10. STOP ROUND ROBIN READING! What can be done instead?
      • Partner read: Teach how to do this properly. For example if partner A doesn’t know a word, how can partner B help without always just telling them the word? How much does each partner read? How to ask each other questions, or summarize as they read? How to stay engaged with your partner? How to share a book if needed?
      • Project the story on the screen.
      • For a story heavy with conversation, read the characters speaking parts. (I love the books Freckle Juice and Snot Stew for this!)
      • Read short specific excerpts. Example:  “Find the part which tells how _____.”
      • For poetry, find poems that can be read in two voices. Partner 1 reads 1st line, couplet, or stanza, Partner 2 reads next set. This is also great fluency practice!
      • In small group, students read silently while teacher “taps in” to listen to one read at a time.
      • If there is patterned text (ex: Gingerbread Man), choral read those parts.
    11. Provide more than one option for the assignment – – students are likely to be more engaged if they have a choice.
    12. Make a “scoot” activity in which students move around the room to answer posted questions.
    13. Matching:  Students each have a card and must walk around the room to find their matching partner. Switch cards with someone else and repeat. Connect to the story you are reading.
      • word – definition
      • synonym – antonym
      • sentence – missing verb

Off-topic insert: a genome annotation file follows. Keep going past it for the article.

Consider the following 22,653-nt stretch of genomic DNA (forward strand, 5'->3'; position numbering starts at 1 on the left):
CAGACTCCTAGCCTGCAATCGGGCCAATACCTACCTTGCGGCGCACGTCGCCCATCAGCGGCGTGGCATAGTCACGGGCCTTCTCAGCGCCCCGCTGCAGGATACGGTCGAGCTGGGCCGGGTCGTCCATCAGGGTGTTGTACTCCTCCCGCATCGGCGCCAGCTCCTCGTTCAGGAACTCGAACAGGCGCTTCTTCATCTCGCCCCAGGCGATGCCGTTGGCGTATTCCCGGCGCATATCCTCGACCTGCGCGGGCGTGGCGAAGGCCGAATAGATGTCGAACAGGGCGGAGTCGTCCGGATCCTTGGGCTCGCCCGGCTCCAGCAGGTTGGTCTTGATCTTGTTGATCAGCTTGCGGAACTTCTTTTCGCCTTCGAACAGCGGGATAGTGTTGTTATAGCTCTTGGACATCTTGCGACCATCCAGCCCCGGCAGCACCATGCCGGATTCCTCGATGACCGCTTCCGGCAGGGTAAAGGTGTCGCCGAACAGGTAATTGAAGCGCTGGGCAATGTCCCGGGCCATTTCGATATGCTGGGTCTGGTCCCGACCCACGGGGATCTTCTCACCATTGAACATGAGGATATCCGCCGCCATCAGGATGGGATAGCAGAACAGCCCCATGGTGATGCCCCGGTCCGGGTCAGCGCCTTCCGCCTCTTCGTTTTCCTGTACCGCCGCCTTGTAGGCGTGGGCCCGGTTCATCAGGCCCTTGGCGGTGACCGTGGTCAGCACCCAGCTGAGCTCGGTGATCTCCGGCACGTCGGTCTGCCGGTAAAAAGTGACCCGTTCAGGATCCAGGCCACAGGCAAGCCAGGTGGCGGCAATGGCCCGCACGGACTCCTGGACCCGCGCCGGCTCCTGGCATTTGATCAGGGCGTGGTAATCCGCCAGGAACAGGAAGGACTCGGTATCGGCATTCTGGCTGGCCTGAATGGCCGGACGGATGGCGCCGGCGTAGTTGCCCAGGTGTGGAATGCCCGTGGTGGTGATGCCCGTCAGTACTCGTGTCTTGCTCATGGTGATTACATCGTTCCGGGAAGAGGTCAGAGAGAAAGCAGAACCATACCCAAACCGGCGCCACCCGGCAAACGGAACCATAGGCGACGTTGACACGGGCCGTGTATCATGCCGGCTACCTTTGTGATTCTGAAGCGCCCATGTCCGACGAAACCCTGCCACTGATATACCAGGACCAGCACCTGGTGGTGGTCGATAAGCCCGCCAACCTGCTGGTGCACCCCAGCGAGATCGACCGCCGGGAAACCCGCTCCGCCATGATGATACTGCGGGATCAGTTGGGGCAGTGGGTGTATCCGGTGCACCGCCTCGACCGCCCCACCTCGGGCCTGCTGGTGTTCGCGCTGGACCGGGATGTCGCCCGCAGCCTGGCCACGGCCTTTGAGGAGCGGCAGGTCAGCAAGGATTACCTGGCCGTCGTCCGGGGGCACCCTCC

• fact – opinion
      • character – quote
      • affix – root word
    14. Become a vocabulary expert (get free pdf attachment click here):Each student thoroughly researches one word from the vocabulary list (definition, synonym, antonym, use in sentence, pronunciation, part of speech, and illustration). They become the expert about that word and teach it to others.
    15. Cooperative groups – each person should have a role:
      • Summarize a page, set of pages, or chapter.
      • Give an opinion.
      • Sequence main events.
      • Illustrate the story elements of a fictional selection.
      • Search for a specific number of interesting details (they get a choice in what details to include, plus they must debate or rate how interesting the detail is). Let class vote on which detail was the most interesting.
    16. Prepare work stations (learning centers) to review, expand concepts in a game or interactive format.
    17. Four corners:  Pose an open-ended question with 4 possible scenarios. Post each in a different corner. Students go to the corner that matches their opinion and discuss with others who think the same way they do. Then meet with group with opposing opinion for a friendly debate.